Let us summarize these four issues and the government’s position on them.  Let us mandate that employers pay wages higher than they would normally pay for a given skill set, forcefully redistributing wealth to less productive avenues.  Let us tax successful corporations for being successful, forcefully taking and redistributing capital to less productive avenues such as the welfare state.  Let us ignore income mobility, the manifestation of which is hope, focussing only on income inequality and turning what is a natural occurrence of diversity and freedom into a scapegoat for more taxation, spending programs, and laws.  So we have forced redistribution of wealth, forced redistribution of capital, and a blatant denial of natural facts for smoke-and-mirror rationalization.  Oh and let us not forget the Obama administration’s false equation of quantity of healthcare received to quality of healthcare produced.

Does this sound like a rights-respecting or rights-violating government?

 

Laissez Faire Links: Government Shutdown, Delaying the Obamacare Mandate, the Morality of Abortion, and Myths Against Capitalism

What would a proper government shutdown look like?  Why will President Obama need to delay his mandate provision?  Can a woman be charged with homicide for aborting her baby?  Did capitalism cause the 2008 financial crisis?

  • Ari Armstrong over at The Objective Standard talks about a government shutdown that would be welcomed.  His brief piece Toward a Shutdown to Celebrate makes the point that most government functions are superfluous, and there are many.  Beneath the umbrella of laissez-faire capitalism, the proper function of government is strictly limited to protector of individual rights.  He states, “In order to protect rights, the government needs to run an effective military, police force, court system, and the aspects of government necessary to support them. Those, and nothing else, are the essential functions of government.”
  • Forbes contributor Scott Gottlieb discusses problems the new government healthcare exchanges are having out of the gate.  Why President Obama Will Have To Delay His Health Insurance Mandate makes the case that technical problems with the virtual exchange rollout will necessitate a delay in the requirement for those uninsured to purchase coverage.  His prognosis is not optimistic: “The Administration started building these systems late, and rushed them online, without perfecting these networks. Working them out now, in real time, is going to take months, and maybe a year.”  With that large of a delay, the Obama Administration will have to backpedal on its threat to penalize the uninsured.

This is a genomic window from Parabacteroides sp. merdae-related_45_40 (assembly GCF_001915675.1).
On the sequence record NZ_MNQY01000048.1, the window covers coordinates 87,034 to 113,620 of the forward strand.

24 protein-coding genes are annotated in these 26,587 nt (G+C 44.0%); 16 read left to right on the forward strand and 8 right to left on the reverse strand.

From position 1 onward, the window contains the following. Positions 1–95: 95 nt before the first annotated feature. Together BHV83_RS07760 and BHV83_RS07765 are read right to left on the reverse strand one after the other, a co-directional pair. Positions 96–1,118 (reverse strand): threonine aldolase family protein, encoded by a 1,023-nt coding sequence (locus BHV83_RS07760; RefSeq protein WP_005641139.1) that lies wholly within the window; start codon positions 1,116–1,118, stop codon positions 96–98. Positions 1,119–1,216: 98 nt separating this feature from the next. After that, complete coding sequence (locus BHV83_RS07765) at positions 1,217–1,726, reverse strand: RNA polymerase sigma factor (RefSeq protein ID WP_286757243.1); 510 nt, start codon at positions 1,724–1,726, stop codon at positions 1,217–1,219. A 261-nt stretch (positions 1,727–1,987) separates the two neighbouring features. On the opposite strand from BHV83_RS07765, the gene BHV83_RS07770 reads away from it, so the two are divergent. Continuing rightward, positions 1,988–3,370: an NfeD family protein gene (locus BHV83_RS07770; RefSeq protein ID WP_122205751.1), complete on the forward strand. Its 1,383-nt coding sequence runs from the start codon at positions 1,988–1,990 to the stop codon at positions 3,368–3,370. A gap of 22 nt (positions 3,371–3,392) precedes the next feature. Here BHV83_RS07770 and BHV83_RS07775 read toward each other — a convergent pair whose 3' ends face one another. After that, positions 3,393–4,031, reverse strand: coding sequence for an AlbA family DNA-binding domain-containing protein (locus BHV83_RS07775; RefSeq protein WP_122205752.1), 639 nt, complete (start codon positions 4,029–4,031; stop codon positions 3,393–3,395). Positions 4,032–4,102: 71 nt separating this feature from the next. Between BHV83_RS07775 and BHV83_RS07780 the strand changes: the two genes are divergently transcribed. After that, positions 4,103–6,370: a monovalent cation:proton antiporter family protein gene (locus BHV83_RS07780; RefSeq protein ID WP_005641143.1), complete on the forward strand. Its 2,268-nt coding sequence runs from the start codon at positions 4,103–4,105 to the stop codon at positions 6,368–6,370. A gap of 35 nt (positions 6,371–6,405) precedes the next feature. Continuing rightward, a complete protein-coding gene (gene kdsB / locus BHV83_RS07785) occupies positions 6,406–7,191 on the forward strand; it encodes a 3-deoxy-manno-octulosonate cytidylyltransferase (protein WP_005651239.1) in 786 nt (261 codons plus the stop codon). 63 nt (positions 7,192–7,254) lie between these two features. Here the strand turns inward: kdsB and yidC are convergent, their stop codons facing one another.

• Just a little more from our friends at The Objective Standard tells us about a possible Colorado ballot measure that would effectively criminalize any and all abortions, even in cases of rape and incest.  The measure would go further though.  In addition to calling for “homicide prosecutions for killing the unborn,” the “Brady Amendment” violates a women’s moral right to choose how she lives and what is best for her and her body.
  • Did Capitalism Cause the Financial Crisis?  This is a short, but invaluable video regarding the common myth that capitalism failed, resulting in the 2008 financial meltdown. Yaron Brook, Director of the Ayn Rand Institute, states that this is erroneous because a true system of laissez-faire capitalism did not exist prior to 2008.  What did exist was a degree of government intervention that distorted the market, leading to bubbles in asset prices that never would have existed under natural market forces.  It is no coincidence that the three most highly regulated industries – housing, banking, and mortgages – were those that failed.  Pay particular attention to his comments on the Federal Reserve system.  For more information, see my discussions of the Federal Reserve.